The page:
Tuesday, February 22, 2005

Reporter admits pervasive anti-Clinton bias in media!

In his latest Newsweek column, Jonathan Alter complains that Judith Iraq-war-enabler Miller and Matt Cooper may face jail time for refusing to reveal who in the Bush administration leaked Valerie Plame's name. This targeting of the press, Mr. Alter frets, will adversely affect the public's ability to get "real news." I agree. Because, by God, if freedom of the press means anything, it means the freedom to dutifully assist the executive branch of government in its attempts to intimidate and silence its critics, and to protect the intimidators from scrutiny by the judicial branch.

Alter worries about the consequences to the "broader American public" if reporters face judicial consequences for failing to reveal their sources: We "may be entering an era where our news consists of press releases, spin and nothing much that the government does not want us to know." Of course, what he's defending is not some brave government source exposing government wrongdoing, at risk to the source's job: No, Alter's defending journalists who are protecting government sources who leaked information designed to harm a man who called attention to misleading statements made by the president.

Of course, as Mr. Alter notes, in this instance it was Robert Novakula who was the government tool - Miller and Cooper never wrote anything based on the information that was leaked to them. After mentioning that he's friends with Miller and Cooper, Mr. Alter observes that the "coziness of Washington" prevents Novakula's CNN colleagues from asking Novak about his role in the Plame leak (and the subsequent investigation). In other words, Mr. Alter acknowledges that his media colleagues are more concerned about staying cozy than pursuing a story that's right under their goddamn noses. That being the case, why on earth does Alter expect anyone to take seriously his argument that jailing Miller and Cooper will have a chilling effect on the press? The press has long been effectively self-chilled by its widespread institutional laziness, groupthink, and fear of alienating the right.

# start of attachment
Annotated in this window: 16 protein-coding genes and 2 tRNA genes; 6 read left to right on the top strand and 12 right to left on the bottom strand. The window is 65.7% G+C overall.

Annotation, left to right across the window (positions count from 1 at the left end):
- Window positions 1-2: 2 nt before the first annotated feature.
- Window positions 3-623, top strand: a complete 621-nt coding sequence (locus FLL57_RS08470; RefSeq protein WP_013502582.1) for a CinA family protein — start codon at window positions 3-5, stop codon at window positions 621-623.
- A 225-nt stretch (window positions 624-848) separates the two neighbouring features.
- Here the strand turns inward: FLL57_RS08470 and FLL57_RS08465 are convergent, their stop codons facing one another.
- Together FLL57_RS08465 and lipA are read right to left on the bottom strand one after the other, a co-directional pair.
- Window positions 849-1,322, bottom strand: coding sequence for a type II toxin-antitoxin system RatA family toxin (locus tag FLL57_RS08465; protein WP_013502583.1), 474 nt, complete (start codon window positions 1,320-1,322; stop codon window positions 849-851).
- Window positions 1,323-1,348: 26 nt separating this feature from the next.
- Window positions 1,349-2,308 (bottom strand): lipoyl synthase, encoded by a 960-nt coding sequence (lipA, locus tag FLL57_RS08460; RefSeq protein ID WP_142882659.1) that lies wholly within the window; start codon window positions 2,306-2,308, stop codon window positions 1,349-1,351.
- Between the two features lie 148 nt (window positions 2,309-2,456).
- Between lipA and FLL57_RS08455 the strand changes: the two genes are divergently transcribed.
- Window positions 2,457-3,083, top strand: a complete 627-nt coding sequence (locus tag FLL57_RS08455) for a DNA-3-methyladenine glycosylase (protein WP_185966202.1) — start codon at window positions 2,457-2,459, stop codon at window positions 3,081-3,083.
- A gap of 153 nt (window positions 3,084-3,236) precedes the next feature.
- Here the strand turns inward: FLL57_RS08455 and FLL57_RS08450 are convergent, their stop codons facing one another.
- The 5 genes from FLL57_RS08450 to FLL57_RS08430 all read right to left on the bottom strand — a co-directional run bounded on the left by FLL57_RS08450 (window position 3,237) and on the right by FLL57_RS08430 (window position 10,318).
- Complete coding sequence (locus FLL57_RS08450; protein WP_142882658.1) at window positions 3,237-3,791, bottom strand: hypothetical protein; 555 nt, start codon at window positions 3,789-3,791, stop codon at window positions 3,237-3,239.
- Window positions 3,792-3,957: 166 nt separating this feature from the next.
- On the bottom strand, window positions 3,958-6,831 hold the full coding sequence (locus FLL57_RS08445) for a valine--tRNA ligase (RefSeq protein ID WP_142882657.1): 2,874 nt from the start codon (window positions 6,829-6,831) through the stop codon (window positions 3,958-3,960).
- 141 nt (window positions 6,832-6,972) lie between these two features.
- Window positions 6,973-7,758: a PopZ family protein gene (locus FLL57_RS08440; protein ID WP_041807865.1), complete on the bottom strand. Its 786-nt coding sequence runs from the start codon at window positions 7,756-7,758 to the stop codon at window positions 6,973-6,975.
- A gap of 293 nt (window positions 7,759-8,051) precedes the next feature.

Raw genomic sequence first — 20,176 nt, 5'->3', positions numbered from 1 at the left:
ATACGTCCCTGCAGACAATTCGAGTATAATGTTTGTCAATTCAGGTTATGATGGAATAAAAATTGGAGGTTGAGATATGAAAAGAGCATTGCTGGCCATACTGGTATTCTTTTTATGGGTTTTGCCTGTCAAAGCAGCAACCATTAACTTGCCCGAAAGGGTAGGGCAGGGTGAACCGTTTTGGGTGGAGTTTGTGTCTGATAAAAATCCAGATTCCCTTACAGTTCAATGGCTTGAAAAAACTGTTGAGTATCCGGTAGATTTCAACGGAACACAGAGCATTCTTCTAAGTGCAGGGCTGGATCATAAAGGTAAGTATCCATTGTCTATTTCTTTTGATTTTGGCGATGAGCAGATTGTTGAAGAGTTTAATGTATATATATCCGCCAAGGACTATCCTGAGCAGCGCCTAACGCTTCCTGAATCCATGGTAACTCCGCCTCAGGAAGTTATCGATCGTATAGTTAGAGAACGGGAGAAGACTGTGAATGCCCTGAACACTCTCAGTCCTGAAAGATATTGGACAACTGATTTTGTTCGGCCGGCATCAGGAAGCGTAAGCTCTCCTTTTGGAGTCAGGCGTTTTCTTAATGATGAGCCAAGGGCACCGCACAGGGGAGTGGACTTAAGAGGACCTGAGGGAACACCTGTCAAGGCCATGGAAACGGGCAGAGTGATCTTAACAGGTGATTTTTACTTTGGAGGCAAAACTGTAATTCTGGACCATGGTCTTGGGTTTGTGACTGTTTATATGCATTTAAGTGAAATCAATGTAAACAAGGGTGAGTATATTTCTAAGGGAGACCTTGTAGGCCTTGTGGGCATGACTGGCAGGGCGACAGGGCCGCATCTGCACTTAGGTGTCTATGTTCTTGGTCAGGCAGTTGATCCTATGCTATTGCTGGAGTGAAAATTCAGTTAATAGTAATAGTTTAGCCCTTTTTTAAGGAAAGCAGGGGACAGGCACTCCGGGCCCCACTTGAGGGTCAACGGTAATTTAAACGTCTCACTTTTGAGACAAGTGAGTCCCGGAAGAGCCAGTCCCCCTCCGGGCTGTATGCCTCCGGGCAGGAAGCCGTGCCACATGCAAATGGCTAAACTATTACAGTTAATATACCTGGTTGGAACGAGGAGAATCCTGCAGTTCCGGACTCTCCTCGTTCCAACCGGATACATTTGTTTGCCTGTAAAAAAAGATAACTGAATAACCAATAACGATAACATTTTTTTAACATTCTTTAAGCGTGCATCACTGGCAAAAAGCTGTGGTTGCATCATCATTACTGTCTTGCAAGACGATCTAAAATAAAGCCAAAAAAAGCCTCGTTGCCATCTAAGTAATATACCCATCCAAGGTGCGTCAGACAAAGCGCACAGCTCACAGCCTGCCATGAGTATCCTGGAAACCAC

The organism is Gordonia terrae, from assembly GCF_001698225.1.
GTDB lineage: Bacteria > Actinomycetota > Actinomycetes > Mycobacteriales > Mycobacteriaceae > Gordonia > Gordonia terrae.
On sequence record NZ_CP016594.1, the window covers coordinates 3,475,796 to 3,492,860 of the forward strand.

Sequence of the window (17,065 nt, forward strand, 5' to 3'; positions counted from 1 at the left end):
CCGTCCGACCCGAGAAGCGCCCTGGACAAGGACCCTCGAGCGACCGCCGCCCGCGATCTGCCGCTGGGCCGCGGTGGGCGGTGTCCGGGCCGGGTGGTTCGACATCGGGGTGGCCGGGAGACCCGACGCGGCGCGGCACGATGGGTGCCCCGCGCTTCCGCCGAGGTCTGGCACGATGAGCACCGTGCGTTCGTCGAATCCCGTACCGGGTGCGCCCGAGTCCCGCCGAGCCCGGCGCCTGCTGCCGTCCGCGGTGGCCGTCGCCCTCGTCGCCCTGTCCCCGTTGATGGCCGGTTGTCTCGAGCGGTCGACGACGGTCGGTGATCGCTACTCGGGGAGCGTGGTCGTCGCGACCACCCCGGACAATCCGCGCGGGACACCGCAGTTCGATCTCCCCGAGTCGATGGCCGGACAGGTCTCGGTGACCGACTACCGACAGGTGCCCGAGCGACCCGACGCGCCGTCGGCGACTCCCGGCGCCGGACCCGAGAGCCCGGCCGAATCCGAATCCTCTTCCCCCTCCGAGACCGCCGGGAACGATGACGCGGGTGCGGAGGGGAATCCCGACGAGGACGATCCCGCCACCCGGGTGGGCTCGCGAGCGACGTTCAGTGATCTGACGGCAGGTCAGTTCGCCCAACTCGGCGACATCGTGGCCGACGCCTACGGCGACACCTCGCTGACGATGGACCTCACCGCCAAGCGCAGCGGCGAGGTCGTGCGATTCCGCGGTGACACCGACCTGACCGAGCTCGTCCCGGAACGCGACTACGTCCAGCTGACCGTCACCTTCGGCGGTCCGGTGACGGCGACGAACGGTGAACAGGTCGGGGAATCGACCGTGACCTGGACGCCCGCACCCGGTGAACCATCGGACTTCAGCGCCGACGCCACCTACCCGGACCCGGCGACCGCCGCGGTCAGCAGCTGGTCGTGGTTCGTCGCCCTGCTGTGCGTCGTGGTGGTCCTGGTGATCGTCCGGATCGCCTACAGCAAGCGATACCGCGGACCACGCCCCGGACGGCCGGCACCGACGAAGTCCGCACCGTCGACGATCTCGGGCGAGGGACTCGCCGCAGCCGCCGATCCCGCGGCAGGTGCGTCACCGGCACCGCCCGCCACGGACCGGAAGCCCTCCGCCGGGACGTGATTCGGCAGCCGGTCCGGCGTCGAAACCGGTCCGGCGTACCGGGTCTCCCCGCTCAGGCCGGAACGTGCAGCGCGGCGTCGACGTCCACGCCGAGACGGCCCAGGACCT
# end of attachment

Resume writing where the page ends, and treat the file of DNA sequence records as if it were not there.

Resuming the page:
As Mr. Alter himself notes: "If this were the Clinton era, we'd be treated to constant speculation about whether it was Sidney Blumenthal or Harold Ickes or maybe the Clintons themselves (!) who had committed this dastardly deed." No shit, Mr. Alter, and no one other than you and your colleagues is responsible for your own failure to subject this administration to anything near that kind of scrutiny.

: This is kinda funny: Contrast what Alter was saying in October, 2003 with his current column. I guess his position has evolved since his friends became implicated.

Alter, October 2003:

The knee-jerk reaction of most reporters is that leaking the name of the Wilson leaker would harm the efforts of all journalists dealing with all confidential sources in Washington. This fear is unwarranted. Sources don’t leak to do us favors, but for a complicated series of other reasons that are often out of self-interest. They always have and they always will. The whole game of reporters and their confidential sources has gone so far in Washington that too many of us have forgotten our first obligation. It’s not to the Oliver Norths of the world and the reporters protecting them. It’s to readers and viewers and, yes, to the truth.

Alter, February 2005:

But while lawyers, clergy, psychiatrists and, under a recent Supreme Court decision, social workers can protect confidentiality before federal grand juries, journalists cannot.

This is scary stuff.


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